As hard as it was to be (or feel) poor while others are flourishing, to walk with my head up to my customer service job through the envy-inducing world of finance, to eat alone and commute home on a near-empty train, to digest the negative effects that came with the social comparisons for which I had a propensity, and to be away from my family at Thanksgiving, the resultant pride that came from existing in my new arena was incalculable.

I realize now that I should have been extremely lonely during these inaugural weeks in a big city by myself, however, apart from people who were going places—more refined people than the Buffalonians to which I was accustomed who effortlessly looked and talked like Kennedys—I really wasn’t. I never even thought I was, and would have never identified myself as such. I realize now that I was learning to distinguish loneliness from solitude. And that the rush of self-awareness, the deluge of self-confidence, and the newfound eagerness for self-actualization far outweighed and diluted any threat of loneliness.

It turns out, that self-reliance is far more buoyant, and far less elusive, than we think it is.

Thanksgiving Day. After working my usual shift, I scurried through the extra-empty and extra-quiet streets of downtown Boston to the T. On the way home that night, I realized that any anxiety I had felt about being alone on that day had dissipated.

At the corner of Commonwealth and Harvard Avenues, there was (and still is) another Store 24 (I told you they were ubiquitous). I marched in and bought a pint of Ben & Jerry’s Chocolate Chip Cookie Dough. I took it home and ate it, proudly, joyfully; surely no less joyful than Miles Standish and Massasoit had been at the first Thanksgiving that was celebrated mere miles south of where I triumphantly sat.

The next morning I eschewed my usual personal hygiene regimen, left my Allston apartment, and walked my usual route to the Harvard Avenue Green Line “B” branch stop. I stopped at the Shawmut Bank’s ATM on Harvard Ave and took out $30. I took the train back downtown and spent the day meandering. I wandered through the North End and got a cannoli at Mike’s Pastry. I went to the Union Oyster House and ate a bowl of JFK’s favorite clam chowder. I got a mid-afternoon coffee at Dunkin Donuts, rambled up and over Beacon Hill, browsed the shops of Back Bay, and generally reveled in my individual existence and freedom.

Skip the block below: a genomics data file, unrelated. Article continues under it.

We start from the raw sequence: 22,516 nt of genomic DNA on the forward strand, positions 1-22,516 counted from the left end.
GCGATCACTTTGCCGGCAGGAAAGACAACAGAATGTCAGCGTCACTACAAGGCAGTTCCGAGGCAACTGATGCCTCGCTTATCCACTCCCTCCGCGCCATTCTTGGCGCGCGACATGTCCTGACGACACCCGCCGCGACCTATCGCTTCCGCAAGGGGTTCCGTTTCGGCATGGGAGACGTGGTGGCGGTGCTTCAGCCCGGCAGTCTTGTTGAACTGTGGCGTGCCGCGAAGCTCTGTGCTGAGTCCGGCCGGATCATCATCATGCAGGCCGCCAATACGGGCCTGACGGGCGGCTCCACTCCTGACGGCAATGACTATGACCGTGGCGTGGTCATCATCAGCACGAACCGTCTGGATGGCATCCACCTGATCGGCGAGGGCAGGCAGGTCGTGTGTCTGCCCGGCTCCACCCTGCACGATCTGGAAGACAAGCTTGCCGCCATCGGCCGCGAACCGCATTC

There are a finite number of days within which a person can exercise absolute, untethered free will. In a lifetime, we probably have no more than a month’s worth of such days.* Days when a person’s free will remains positively unbound; the sort of days David Hume contemplated when he defined liberty as “a power of acting or of not acting, according to the determination of the will.”

It sounds simple; we are always free to do whatever we want provided there is no physical impediment to us so doing. But such an assertion is not always compatible with daily responsibilities, social mores, and the basic tenets of human interaction.

* The Social Security Administration’s life expectancy calculator suggests that if the status quo persists, I can expect to live until I am 86.8 years old

All three of the films I saw that day portrayed a society which was, or threatened to be, positively vicious to those who attempted to circumvent or defy its social norms; a society that deemphasized individual action and freedom and decision. Each showed the debilitating effects of such viciousness and perhaps more appropriately, how one’s character might erode when he or she succumbs to the threat of such viciousness. They all somehow evinced the importance of freedom.